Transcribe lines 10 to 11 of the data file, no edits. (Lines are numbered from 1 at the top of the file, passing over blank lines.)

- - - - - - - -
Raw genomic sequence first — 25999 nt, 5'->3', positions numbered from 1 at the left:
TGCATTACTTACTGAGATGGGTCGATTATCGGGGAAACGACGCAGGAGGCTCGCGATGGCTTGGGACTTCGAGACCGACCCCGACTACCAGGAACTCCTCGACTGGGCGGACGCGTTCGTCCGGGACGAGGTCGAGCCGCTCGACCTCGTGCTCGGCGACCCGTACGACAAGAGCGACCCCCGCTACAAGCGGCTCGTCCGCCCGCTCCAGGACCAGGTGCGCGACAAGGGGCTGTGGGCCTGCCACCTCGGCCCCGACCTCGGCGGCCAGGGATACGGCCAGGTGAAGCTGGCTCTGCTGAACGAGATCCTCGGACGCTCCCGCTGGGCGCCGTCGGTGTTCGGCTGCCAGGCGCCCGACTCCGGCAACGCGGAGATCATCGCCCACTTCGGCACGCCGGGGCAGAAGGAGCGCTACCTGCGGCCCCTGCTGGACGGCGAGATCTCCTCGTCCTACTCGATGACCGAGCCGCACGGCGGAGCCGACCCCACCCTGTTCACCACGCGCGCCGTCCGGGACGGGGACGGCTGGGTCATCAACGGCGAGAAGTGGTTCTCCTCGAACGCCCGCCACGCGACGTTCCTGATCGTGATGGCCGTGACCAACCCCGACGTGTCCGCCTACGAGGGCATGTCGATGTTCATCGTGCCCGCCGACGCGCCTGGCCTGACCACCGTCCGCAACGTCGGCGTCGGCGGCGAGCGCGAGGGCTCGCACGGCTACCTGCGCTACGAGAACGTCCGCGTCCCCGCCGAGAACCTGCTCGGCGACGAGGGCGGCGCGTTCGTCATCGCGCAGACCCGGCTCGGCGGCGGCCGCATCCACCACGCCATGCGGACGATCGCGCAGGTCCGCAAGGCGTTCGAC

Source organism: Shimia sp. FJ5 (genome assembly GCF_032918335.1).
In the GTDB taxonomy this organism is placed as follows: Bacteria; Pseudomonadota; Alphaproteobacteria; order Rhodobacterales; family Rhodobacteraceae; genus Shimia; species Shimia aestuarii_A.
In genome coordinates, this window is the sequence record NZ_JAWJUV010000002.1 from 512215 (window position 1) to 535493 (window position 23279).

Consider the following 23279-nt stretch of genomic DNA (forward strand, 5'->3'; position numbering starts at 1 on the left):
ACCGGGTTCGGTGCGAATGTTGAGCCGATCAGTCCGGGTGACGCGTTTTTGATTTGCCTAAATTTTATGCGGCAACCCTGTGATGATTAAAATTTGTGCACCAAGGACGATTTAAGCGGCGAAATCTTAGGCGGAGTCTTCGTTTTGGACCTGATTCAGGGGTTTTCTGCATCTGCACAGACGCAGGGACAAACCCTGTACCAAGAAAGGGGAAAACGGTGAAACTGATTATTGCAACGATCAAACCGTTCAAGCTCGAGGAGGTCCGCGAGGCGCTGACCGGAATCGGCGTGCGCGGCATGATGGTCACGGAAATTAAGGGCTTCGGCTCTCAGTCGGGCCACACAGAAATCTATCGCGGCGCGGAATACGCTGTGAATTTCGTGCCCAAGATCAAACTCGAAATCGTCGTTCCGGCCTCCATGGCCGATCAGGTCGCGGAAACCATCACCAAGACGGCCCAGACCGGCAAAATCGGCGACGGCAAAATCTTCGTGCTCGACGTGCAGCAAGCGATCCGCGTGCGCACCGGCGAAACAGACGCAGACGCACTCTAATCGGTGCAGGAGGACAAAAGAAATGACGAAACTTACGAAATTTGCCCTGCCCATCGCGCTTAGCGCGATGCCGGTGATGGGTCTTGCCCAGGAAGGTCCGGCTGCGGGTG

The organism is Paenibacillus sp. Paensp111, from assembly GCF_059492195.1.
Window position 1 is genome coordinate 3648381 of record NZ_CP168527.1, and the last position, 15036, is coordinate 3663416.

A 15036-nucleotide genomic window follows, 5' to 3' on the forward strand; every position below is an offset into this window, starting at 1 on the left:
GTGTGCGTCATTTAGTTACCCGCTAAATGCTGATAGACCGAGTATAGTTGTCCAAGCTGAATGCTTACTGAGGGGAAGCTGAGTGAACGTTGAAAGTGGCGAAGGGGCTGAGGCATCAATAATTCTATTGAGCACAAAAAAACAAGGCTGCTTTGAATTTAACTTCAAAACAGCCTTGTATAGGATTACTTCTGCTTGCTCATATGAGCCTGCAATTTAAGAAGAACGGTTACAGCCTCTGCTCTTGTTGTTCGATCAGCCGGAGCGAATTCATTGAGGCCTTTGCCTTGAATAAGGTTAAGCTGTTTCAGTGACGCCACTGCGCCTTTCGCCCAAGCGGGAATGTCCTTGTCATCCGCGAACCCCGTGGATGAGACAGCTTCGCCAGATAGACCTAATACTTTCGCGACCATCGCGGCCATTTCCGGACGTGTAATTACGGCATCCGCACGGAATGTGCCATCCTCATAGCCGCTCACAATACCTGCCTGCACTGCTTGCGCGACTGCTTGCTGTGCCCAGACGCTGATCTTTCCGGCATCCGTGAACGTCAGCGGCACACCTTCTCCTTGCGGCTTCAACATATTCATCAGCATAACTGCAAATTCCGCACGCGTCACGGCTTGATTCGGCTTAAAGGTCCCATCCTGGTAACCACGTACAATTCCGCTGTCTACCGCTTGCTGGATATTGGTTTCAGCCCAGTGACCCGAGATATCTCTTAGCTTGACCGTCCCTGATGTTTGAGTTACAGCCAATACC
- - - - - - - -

A 15036-nucleotide genomic window follows, 5' to 3' on the forward strand; every position below is an offset into this window, starting at 1 on the left:
GTGTGCGTCATTTAGTTACCCGCTAAATGCTGATAGACCGAGTATAGTTGTCCAAGCTGAATGCTTACTGAGGGGAAGCTGAGTGAACGTTGAAAGTGGCGAAGGGGCTGAGGCATCAATAATTCTATTGAGCACAAAAAAACAAGGCTGCTTTGAATTTAACTTCAAAACAGCCTTGTATAGGATTACTTCTGCTTGCTCATATGAGCCTGCAATTTAAGAAGAACGGTTACAGCCTCTGCTCTTGTTGTTCGATCAGCCGGAGCGAATTCATTGAGGCCTTTGCCTTGAATAAGGTTAAGCTGTTTCAGTGACGCCACTGCGCCTTTCGCCCAAGCGGGAATGTCCTTGTCATCCGCGAACCCCGTGGATGAGACAGCTTCGCCAGATAGACCTAATACTTTCGCGACCATCGCGGCCATTTCCGGACGTGTAATTACGGCATCCGCACGGAATGTGCCATCCTCATAGCCGCTCACAATACCTGCCTGCACTGCTTGCGCGACTGCTTGCTGTGCCCAGACGCTGATCTTTCCGGCATCCGTGAACGTCAGCGGCACACCTTCTCCTTGCGGCTTCAACATATTCATCAGCATAACTGCAAATTCCGCACGCGTCACGGCTTGATTCGGCTTAAAGGTCCCATCCTGGTAACCACGTACAATTCCGCTGTCTACCGCTTGCTGGATATTGGTTTCAGCCCAGTGACCCGAGATATCTCTTAGCTTGACCGTCCCTGATGTTTGAGTTACAGCCAATACC